Last Tuesday, Tesla (TSLA 3.17%) published its highly anticipated first quarter production update. While the company fell short of its Model 3 production goal, management touted Tesla's 40% increase in production relative to the prior quarter.

Investors seemed satisfied as well. Indeed, Tesla stock rallied more than 20% in the three days following the update, recovering its steep losses from the previous week. Nevertheless, some of the details from the production report aren't nearly as positive for Tesla as Elon Musk and his management team want investors to think.

Clear signs of manipulation

In the production update, Tesla declared that it had produced 2,020 Model 3 sedans in the past seven days. This didn't quite reach the 2,500 vehicles/week target that had been confirmed as recently as early February. Yet it still marked a big increase relative to late 2017, drawing effusive praise from management.

A silver Tesla Model 3 on a road, with a grassy field in the background.

Tesla recently built more than 2,000 Model 3s in a single week. Image source: Tesla.

However, while Tesla may have produced 2,020 vehicles in the seven days ending on April 2, its current sustainable production rate for the Model 3 is lower than that. Tesla transferred workers from Model S and Model X production to the Model 3 for at least one or two days at the end of March to boost output. It also appears to have run its factory more than the standard two shifts, which means it probably incurred substantial overtime costs.

Artificially boosting production at the end of the quarter is nothing new for Tesla. For example, Tesla built 793 of its Model 3 in the last seven working days of Q4. Had it sustained that rate for a full quarter, it would have produced more than 10,000 units last quarter. Furthermore, it claimed to have reached a Model 3 production rate of more than 1,000 vehicles/week by early 2018.

Instead, Model 3 production totaled 9,766 units last quarter. Excluding the surge in the last week of the quarter, Model 3 output appears to have averaged fewer than 700 units/week -- well below the production rate supposedly achieved by the beginning of the period.

Thus, even if Tesla gets close to its target of building 5,000 Model 3 cars per week by the end of June, that's likely to represent a single week of running flat-out to maximize output. It could take several more months for Tesla to reach a sustainable 5,000/week production rate.

How safe is the order backlog?

Tesla also noted that the Model 3 reservation total remained roughly stable last quarter. "The reasons for order cancellation are almost entirely due to delays in production in general and delays in availability of certain planned options, particularly dual motor AWD and the smaller battery pack," according to the company.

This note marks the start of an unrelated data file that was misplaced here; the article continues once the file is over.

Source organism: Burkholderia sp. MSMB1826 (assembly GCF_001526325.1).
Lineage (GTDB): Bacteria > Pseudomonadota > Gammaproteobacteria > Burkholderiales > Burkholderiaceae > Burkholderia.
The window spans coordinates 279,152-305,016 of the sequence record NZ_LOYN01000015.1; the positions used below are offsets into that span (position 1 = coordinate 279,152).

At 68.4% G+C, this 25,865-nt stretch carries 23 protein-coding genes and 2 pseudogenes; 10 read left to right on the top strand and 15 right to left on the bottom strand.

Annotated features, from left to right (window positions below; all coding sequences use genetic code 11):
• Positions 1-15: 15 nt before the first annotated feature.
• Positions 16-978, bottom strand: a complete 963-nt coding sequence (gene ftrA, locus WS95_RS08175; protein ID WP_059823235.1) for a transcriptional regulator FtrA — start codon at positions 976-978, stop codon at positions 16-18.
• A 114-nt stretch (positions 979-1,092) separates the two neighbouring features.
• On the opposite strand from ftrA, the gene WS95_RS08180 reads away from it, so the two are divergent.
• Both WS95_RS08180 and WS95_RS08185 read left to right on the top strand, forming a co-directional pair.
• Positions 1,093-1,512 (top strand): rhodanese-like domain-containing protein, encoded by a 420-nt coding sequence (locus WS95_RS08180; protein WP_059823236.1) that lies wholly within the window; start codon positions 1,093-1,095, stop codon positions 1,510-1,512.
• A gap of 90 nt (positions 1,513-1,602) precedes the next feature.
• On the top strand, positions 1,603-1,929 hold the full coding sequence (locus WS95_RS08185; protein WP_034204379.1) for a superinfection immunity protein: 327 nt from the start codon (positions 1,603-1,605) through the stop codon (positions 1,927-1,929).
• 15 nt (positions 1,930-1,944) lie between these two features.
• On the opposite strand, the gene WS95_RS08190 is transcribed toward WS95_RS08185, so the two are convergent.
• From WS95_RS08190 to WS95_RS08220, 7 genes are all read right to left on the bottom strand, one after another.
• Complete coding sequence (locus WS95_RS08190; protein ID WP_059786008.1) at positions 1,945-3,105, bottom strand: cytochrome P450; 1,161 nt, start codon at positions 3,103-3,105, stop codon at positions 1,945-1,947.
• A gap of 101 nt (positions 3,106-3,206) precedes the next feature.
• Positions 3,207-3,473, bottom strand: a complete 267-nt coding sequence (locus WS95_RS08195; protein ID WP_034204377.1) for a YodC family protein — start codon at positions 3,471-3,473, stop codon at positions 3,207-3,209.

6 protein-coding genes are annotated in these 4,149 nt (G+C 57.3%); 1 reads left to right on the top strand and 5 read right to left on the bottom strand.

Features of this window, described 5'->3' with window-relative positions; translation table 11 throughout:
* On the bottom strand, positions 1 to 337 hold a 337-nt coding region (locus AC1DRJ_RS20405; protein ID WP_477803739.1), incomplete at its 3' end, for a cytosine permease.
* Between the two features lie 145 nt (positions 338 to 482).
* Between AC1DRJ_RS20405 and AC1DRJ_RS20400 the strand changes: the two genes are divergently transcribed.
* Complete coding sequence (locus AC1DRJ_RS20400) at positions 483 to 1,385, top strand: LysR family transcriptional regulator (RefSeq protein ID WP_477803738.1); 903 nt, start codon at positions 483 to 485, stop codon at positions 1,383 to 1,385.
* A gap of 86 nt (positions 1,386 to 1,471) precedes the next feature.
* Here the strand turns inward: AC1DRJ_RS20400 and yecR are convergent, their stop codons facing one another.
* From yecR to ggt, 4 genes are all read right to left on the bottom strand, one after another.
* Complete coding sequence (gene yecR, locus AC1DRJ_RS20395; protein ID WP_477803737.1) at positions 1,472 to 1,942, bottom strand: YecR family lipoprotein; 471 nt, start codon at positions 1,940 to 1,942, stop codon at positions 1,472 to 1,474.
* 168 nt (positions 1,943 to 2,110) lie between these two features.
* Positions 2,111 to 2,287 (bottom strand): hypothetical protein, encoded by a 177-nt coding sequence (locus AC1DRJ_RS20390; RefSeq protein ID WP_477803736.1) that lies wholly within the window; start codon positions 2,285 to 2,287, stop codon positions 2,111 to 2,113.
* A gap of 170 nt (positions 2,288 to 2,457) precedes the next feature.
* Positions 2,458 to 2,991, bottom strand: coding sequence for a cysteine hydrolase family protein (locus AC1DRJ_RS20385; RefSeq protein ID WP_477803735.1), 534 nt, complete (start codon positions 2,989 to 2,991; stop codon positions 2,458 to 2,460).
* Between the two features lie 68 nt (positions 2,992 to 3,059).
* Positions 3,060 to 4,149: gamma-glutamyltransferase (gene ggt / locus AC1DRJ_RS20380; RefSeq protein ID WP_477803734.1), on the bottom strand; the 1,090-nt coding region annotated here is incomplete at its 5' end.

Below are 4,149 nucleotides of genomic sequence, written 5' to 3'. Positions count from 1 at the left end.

Overhead renderings of silver and red Tesla Model 3 sedans.

After an initial burst of preorders, the number of Model 3 reservations has stagnated. Image source: Tesla.

This statement was presumably meant to reassure investors. However, it's not necessarily good news for Tesla's plan to boost production to 10,000 vehicles/week.

Ever since Tesla received more than 325,000 Model 3 reservations in the first week of preorders, most investors have assumed that supply is the only real challenge to reaching annual production of 500,000 units or more. Yet that may not be true.

If customers aren't willing to "wait out" production delays, it may reflect diminished brand appeal for Tesla. After all, customers who put down deposits during the first week of preorders knew that they were in for a long wait: at least a year or two.

Additionally, if some customers are canceling their reservations due to delays in the availability of some Model 3 versions, it may indicate that price-sensitive customers are starting to give up. In theory, the Model 3 has a starting price of $35,000. But it's very affordable after the $7,500 federal tax credit that is currently available. (Some states offer additional incentives.)

However, the federal tax credit will start to phase out soon. It will likely fall to $3,750 by the beginning of 2019 and disappear entirely by the beginning of 2020.

For the moment, Tesla is only selling a $50,000 premium version of the Model 3. Thus, reservation holders must choose between paying $42,500 after the federal tax credit for a fully loaded Model 3 now or waiting and potentially paying $35,000 (with no federal tax credit) for a bare-bones version. Price-sensitive consumers may not be happy with either option.

A bunch of reservations could melt away in the next year

As the Model 3 production rate accelerates over the next few quarters, reservation cancellations are likely to accelerate as well. After all, with each passing quarter, more and more reservation holders will have to decide whether to take a refund of their $1,000 deposit or confirm their order and pay the rest of the cost.

Furthermore, with Model 3 production running behind Tesla's targets, only a fraction of current U.S. reservation holders will be eligible for the full $7,500 federal tax credit. As customers discover that they won't get their vehicles by the end of 2018, there could be another wave of cancellations.

In the grand scheme of things, Tesla's accomplishments over the past five years have been very impressive. However, compared to its $50 billion-plus valuation, Tesla still has a lot to prove. Boosting Model 3 production to a sustainable rate of at least 5,000 units/week and getting the Model 3 reservation total growing again would go a long way in that respect.